Document Type


Degree Name



Dept. of Molecular Microbiology & Immunology


Oregon Health & Science University


Homeostatic hematopoiesis is defined by the division and differentiation of rare self-renewing stem cells, maintained and regulated by the diverse constituent cells of their microenvironment. Numerous studies have investigated the supportive roles of many types of marrow stroma, and it has been proposed that leukemogenesis is accompanied by a conversion of this space. The leukemic marrow microenviroment exhibits decreased capacity for hematopoietic stem and progenitor cell (HSPC) maintenance capability, while promoting and protecting leukemic blasts. In patients and model animals, these processes eventually result in hematopoietic failure. The mechanisms for such a conversion, however, remain unclear. HSPC support is a role that has been variously ascribed to osteoblasts, nonmyelinating Schwann cells, endothelium, and mesenchymal stromal cells, among others. As residual nonmalignant HSPC have themselves been shown to be altered in patients with acute myeloid leukemia (AML), this process requires either multiple independent specific mediators, or a highly pleiotropic mechanism. The trafficking of exosomes (small, membrane-enclosed extracellular vesicles that carry protein and nucleic acid cargo between cells) within the marrow space provides such a pleiotropic mechanism, as they have the potential to deliver regulatory messages directly to the cytoplasm of recipient cells without any known entry restriction. In these experiments, I begin to delineate the role of AML-derived exosomes in the regulation of the marrow microenvironment. Through electron and fluorescence microscopy, nanoparticle tracking analysis, and microRNA microarray, I demonstrate that AML blasts secrete exosomes containing concentrated microRNA, the makeup of which clearly distinguishes cells from exosomes and nonmalignant hematopoietic cells from AML blasts. These exosomes are taken up by both HSPC and marrow stroma, transferring sufficient microRNA to effect as much as a 10-fold increase in cellular concentration. In order to determine the physiologic impact of this exosome transfer, I evaluate exosome-exposed HSPC and stroma, both in vitro as well as through several in vivo models of exposure, using xenograft, intrafemoral injection of purified exosomes, and an extramedullary disease model to isolate the effects of exosomes from those of other secreted and contact-mediated factors. AML-derived exosomes suppress the expression of several HSPC retention and maintenance factors in stromal cells, and directly cause a decrease in the ability of HSPC to home along a CXCL12 gradient, as well as their clonogenicity (their ability to generate colonies of hematopoietic-lineage cells in culture). The marked differences between the microRNA content of malignant and nonmalignant exosomes raises the possibility of tracking these molecules as a potential biomarker of disease. Exosome-based biomarkers have particular advantages in AML, as monitoring patients in remission is of central importance to treatment (> 50% of patients relapse), and as direct observation of leukemic blasts is only reliably possible in those with advanced disease. Through a series of xenograft experiments using the Molm-14 and HL-60 cell lines, I demonstrate that exosomes present a serum-detectable microRNA signature of disease, to which both AML blasts and modified stroma contribute. This signature is durable through treatment with either cytarabine or targeted kinase inhibition. Additional experiments in an alternative AML cell line and primary patient samples provide promising support for broad applicability of serum exosome microRNA as a biomarker in AML. Finally, I pursue a mechanistic explanation of the observed effects of AML exosomes on recipient HSPC and stroma, through in-depth investigation of selected transferred microRNA. Employing RISCTrap technology and validating 3' untranslated region (3’UTR) luciferase assays and exosome transfer studies, I capture a broad sampling of targets of miR-155, working with this microRNA because of its appreciated relevance in hematopoiesis and leukemia as well as its prominence in AML-derived exosomes. This data set both confirms previously identified targets and identifies several novel potential targets. Further, it provides a starting point for an investigation of interacting partners, in order to better identify pathways regulated by this microRNA. Included targets are of known hematopoietic relevance in numerous cell types, supporting the hypothesis that exosomal microRNA is capable of co-regulating a diverse set of processes in a diverse set of cells. In total, these experiments represent a body of evidence that supports exosomes as a mechanism by which microRNA are transferred between AML blasts and multiple marrow-resident cell types. These microRNA contribute to the regulation of several molecular processes, impacting the conversion of the marrow microenvironment from a hematopoietic niche to a leukemic niche, a process with the potential to mediate a major cause of morbidity and mortality in AML patients. Further, AML exosomal microRNA are detectable in the peripheral blood, where they carry a detectable signature of disease, providing a promising avenue for development of a minimally invasive, clinically-relevant biomarker.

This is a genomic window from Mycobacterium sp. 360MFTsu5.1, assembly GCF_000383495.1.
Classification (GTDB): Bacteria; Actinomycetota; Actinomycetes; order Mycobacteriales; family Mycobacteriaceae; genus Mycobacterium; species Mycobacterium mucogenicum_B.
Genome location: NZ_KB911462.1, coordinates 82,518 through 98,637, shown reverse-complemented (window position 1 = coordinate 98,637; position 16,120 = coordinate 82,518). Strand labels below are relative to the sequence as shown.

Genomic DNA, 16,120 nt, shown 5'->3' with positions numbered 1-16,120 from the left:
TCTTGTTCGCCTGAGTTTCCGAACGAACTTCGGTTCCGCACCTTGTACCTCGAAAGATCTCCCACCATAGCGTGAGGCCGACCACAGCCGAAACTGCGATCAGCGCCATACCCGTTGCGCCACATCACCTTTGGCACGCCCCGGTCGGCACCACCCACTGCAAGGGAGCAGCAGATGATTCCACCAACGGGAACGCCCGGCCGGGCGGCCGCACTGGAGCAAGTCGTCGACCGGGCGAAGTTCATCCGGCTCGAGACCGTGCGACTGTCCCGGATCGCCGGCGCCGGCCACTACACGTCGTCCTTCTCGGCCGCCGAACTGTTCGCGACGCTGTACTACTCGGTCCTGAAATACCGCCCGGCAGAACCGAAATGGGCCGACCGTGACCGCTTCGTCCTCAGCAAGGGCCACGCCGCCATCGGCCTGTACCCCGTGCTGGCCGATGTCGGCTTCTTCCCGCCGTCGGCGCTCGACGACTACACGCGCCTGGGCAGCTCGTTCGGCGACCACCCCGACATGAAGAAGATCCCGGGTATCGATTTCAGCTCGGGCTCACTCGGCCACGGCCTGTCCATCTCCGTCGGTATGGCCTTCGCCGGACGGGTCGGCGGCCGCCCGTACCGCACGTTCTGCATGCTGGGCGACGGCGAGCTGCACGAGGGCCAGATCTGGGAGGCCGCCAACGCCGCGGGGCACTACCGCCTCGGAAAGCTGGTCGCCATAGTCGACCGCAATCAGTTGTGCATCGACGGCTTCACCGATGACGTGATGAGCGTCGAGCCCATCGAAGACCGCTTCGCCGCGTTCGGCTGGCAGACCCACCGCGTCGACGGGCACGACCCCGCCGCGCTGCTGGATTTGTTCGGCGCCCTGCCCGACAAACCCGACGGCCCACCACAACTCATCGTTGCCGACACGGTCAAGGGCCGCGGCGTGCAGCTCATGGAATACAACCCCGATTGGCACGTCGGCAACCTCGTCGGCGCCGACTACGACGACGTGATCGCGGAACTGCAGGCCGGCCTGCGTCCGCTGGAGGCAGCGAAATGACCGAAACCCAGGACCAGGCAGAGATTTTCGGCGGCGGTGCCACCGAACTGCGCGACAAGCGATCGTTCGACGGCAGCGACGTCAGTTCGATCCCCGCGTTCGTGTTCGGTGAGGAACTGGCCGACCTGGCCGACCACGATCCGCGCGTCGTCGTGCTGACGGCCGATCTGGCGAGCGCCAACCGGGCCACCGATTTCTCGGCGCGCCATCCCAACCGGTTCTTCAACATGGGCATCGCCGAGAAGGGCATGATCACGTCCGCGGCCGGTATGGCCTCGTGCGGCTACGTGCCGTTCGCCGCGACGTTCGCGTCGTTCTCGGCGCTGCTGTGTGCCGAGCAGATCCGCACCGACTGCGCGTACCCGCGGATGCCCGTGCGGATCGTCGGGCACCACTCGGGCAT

School of Medicine



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